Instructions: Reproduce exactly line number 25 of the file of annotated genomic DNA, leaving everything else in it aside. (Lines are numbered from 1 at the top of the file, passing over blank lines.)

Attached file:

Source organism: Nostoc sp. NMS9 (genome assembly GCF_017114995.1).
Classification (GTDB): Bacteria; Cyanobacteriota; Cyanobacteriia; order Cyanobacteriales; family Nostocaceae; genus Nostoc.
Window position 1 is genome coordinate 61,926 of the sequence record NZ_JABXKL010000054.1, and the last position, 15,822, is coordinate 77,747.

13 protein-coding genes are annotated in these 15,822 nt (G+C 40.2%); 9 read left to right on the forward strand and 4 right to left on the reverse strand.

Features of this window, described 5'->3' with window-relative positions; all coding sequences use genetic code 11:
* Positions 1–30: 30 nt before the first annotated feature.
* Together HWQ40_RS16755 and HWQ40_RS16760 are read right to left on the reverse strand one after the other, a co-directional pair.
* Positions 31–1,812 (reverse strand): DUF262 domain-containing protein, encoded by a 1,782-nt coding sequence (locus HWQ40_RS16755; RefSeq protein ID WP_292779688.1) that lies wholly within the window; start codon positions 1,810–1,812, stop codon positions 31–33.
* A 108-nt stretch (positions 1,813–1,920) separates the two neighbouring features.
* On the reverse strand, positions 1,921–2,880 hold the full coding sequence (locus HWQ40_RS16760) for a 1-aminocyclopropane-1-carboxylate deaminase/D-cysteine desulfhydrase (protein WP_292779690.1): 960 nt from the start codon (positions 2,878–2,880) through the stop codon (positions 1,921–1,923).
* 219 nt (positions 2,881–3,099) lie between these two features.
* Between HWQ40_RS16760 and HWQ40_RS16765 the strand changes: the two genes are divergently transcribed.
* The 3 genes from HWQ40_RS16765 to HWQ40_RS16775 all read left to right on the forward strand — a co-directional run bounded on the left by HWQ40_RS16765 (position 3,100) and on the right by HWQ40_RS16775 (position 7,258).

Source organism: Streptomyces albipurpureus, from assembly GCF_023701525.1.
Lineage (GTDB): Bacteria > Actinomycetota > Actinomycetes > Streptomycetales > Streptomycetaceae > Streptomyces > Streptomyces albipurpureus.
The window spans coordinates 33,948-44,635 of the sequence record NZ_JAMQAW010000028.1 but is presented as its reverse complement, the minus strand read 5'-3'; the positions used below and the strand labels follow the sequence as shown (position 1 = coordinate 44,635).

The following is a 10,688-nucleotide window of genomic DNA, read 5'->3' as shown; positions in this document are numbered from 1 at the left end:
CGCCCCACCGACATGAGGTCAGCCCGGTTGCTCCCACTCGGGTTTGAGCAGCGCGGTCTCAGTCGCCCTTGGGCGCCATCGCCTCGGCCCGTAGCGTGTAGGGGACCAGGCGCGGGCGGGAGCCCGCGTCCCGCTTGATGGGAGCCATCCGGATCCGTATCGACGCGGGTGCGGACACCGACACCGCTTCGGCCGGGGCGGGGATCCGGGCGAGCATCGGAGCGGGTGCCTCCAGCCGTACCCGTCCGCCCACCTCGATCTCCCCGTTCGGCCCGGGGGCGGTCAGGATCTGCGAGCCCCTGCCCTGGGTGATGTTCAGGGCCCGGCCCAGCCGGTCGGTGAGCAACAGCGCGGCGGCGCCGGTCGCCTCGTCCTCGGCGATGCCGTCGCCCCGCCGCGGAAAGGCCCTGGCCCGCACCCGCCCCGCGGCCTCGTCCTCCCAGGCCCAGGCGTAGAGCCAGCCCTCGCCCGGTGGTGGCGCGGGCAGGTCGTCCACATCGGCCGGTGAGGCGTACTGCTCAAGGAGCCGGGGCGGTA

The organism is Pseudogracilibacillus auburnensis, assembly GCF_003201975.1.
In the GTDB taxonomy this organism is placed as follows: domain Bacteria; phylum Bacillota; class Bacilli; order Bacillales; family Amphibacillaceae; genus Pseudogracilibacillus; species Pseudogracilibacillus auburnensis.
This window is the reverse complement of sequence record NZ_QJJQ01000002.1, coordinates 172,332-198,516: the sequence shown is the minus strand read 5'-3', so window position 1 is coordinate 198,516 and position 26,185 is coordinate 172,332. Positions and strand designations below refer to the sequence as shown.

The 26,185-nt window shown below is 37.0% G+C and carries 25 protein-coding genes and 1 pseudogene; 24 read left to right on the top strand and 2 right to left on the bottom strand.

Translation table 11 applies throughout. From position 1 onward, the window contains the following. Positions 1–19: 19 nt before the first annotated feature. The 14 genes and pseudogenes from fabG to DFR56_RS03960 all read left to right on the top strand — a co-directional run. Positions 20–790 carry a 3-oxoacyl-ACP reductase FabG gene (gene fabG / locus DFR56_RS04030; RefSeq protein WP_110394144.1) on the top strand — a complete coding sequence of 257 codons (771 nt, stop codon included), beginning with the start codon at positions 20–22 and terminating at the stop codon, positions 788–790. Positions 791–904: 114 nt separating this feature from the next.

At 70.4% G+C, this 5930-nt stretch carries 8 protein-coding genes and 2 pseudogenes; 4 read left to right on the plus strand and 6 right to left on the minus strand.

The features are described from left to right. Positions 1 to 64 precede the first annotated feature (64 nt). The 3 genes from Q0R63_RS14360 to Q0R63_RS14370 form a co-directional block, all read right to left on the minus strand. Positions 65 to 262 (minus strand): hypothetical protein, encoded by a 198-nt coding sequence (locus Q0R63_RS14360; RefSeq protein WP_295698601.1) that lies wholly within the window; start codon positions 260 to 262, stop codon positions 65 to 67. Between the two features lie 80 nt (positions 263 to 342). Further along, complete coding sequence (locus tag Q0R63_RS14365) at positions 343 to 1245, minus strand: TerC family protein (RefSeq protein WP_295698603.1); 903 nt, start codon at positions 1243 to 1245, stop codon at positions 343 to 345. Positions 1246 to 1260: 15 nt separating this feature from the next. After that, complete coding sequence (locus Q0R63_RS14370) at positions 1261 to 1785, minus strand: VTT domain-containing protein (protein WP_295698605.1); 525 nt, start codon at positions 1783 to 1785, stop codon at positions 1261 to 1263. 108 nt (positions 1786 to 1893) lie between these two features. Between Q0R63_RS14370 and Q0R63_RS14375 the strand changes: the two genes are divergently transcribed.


The features are described from left to right. Positions 1 to 64 precede the first annotated feature (64 nt). The 3 genes from Q0R63_RS14360 to Q0R63_RS14370 form a co-directional block, all read right to left on the minus strand. Positions 65 to 262 (minus strand): hypothetical protein, encoded by a 198-nt coding sequence (locus Q0R63_RS14360; RefSeq protein WP_295698601.1) that lies wholly within the window; start codon positions 260 to 262, stop codon positions 65 to 67. Between the two features lie 80 nt (positions 263 to 342). Further along, complete coding sequence (locus tag Q0R63_RS14365) at positions 343 to 1245, minus strand: TerC family protein (RefSeq protein WP_295698603.1); 903 nt, start codon at positions 1243 to 1245, stop codon at positions 343 to 345. Positions 1246 to 1260: 15 nt separating this feature from the next. After that, complete coding sequence (locus Q0R63_RS14370) at positions 1261 to 1785, minus strand: VTT domain-containing protein (protein WP_295698605.1); 525 nt, start codon at positions 1783 to 1785, stop codon at positions 1261 to 1263. 108 nt (positions 1786 to 1893) lie between these two features. Between Q0R63_RS14370 and Q0R63_RS14375 the strand changes: the two genes are divergently transcribed.